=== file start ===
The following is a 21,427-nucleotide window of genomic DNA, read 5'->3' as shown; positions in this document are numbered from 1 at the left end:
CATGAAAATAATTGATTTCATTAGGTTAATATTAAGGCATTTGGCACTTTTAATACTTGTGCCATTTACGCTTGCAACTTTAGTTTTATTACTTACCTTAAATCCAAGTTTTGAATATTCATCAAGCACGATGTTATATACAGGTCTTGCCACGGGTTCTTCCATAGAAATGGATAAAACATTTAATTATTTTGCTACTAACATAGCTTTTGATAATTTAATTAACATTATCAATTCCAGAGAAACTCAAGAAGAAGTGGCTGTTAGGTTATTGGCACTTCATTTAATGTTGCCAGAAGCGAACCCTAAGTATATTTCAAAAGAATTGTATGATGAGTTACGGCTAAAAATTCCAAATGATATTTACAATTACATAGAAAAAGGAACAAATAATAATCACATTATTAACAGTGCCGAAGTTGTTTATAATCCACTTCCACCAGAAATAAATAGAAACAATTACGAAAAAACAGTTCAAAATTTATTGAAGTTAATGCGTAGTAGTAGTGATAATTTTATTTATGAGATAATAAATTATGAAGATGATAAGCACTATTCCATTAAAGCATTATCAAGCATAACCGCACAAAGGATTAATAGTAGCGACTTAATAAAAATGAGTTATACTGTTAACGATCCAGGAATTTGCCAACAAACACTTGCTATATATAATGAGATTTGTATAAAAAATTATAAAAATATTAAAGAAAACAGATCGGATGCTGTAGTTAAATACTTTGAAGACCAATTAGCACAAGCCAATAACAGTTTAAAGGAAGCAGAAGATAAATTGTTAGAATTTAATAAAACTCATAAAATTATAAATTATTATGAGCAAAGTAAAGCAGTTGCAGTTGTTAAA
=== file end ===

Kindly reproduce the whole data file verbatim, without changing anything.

The following is a 21,427-nucleotide window of genomic DNA, read 5'->3' as shown; positions in this document are numbered from 1 at the left end:
CATGAAAATAATTGATTTCATTAGGTTAATATTAAGGCATTTGGCACTTTTAATACTTGTGCCATTTACGCTTGCAACTTTAGTTTTATTACTTACCTTAAATCCAAGTTTTGAATATTCATCAAGCACGATGTTATATACAGGTCTTGCCACGGGTTCTTCCATAGAAATGGATAAAACATTTAATTATTTTGCTACTAACATAGCTTTTGATAATTTAATTAACATTATCAATTCCAGAGAAACTCAAGAAGAAGTGGCTGTTAGGTTATTGGCACTTCATTTAATGTTGCCAGAAGCGAACCCTAAGTATATTTCAAAAGAATTGTATGATGAGTTACGGCTAAAAATTCCAAATGATATTTACAATTACATAGAAAAAGGAACAAATAATAATCACATTATTAACAGTGCCGAAGTTGTTTATAATCCACTTCCACCAGAAATAAATAGAAACAATTACGAAAAAACAGTTCAAAATTTATTGAAGTTAATGCGTAGTAGTAGTGATAATTTTATTTATGAGATAATAAATTATGAAGATGATAAGCACTATTCCATTAAAGCATTATCAAGCATAACCGCACAAAGGATTAATAGTAGCGACTTAATAAAAATGAGTTATACTGTTAACGATCCAGGAATTTGCCAACAAACACTTGCTATATATAATGAGATTTGTATAAAAAATTATAAAAATATTAAAGAAAACAGATCGGATGCTGTAGTTAAATACTTTGAAGACCAATTAGCACAAGCCAATAACAGTTTAAAGGAAGCAGAAGATAAATTGTTAGAATTTAATAAAACTCATAAAATTATAAATTATTATGAGCAAAGTAAAGCAGTTGCAGTTGTTAAA